An archeologist, a North Korean dictator, a Norse god, two photographers, the people of Indonesia and a tribal chief who believes Jesus is actually black American WWII soldier John Frum all look into a volcano and see their fates. That's not the beginning of a joke; it's the premise of Werner Herzog's newest documentary, Into the Inferno. Of course, not all these people (and entities) are looking into the same volcano at the same time, but their lives are in some way intertwined with a bubbling cauldron of molten lava, and Herzog unearths wildly fascinating stories about them. But to the film's detriment, each chapter barely skims the surface of these strange people and places, the end result feeling more like a very long trailer for six different, amazing movies than one developed, cohesive film.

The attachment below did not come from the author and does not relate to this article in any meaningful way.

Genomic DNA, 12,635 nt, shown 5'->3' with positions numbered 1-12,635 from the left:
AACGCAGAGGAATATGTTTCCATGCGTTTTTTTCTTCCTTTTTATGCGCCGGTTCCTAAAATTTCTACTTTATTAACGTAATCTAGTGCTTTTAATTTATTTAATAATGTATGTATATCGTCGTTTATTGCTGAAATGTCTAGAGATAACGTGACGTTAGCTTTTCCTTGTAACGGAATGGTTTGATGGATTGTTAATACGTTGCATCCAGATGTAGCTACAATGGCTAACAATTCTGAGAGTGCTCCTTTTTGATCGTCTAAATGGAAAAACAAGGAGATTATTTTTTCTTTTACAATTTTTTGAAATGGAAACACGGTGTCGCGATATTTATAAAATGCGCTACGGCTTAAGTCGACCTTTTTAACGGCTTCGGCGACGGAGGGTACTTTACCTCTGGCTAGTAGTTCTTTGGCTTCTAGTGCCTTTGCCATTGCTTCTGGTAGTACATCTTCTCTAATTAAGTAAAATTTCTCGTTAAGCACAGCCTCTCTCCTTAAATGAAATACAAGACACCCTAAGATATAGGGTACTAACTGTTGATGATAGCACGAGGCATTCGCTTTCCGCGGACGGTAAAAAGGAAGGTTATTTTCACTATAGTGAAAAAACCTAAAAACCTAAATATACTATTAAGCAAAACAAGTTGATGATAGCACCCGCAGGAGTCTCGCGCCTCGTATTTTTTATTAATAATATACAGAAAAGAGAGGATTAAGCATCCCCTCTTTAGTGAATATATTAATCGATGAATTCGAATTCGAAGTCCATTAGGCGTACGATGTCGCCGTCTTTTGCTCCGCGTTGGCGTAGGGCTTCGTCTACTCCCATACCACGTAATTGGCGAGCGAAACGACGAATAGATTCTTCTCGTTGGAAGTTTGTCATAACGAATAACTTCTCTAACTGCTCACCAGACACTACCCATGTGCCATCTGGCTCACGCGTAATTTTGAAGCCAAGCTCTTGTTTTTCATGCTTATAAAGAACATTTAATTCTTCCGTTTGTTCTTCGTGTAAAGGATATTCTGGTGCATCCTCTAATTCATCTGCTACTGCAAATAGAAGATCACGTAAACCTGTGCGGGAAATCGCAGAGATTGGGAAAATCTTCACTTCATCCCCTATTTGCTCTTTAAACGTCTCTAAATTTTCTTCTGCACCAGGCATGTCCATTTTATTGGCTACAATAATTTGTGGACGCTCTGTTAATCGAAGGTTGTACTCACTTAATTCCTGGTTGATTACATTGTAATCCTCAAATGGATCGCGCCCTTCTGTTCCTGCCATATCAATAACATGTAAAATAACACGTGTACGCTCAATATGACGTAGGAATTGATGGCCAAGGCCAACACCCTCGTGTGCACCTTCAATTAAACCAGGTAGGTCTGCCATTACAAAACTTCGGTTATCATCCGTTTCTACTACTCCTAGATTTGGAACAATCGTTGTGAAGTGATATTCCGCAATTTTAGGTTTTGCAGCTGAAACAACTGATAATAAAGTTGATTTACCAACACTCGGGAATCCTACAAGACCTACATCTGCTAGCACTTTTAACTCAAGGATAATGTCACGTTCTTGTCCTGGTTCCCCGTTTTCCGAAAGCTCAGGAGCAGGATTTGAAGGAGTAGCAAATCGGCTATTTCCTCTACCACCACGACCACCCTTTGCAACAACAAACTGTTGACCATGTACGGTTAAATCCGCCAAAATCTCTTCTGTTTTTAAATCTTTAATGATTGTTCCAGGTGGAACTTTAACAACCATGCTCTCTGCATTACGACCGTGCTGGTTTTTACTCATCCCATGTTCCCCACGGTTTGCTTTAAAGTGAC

The idea that every bit of knowledge we have about volcanoes comes from people who either risked their lives or gave them entirely to the cause of scientific advancement seems barely interesting to Herzog. It's also never clear why he splits the story of John Frum believers -- who are adamant that America and their island of Tanna in Vanuatu are connected through an underground channel whose gateway is their local volcano -- to bookend the film. Its narrative punch is diminished, hitting less hard than the story of a photographer couple who for 23 years filmed erupting volcanoes at close range until they were swept up in a "pyroclastic flow" and killed at Mount Unzen in Japan. Meanwhile, the North Korean footage could most easily be extracted for its own film.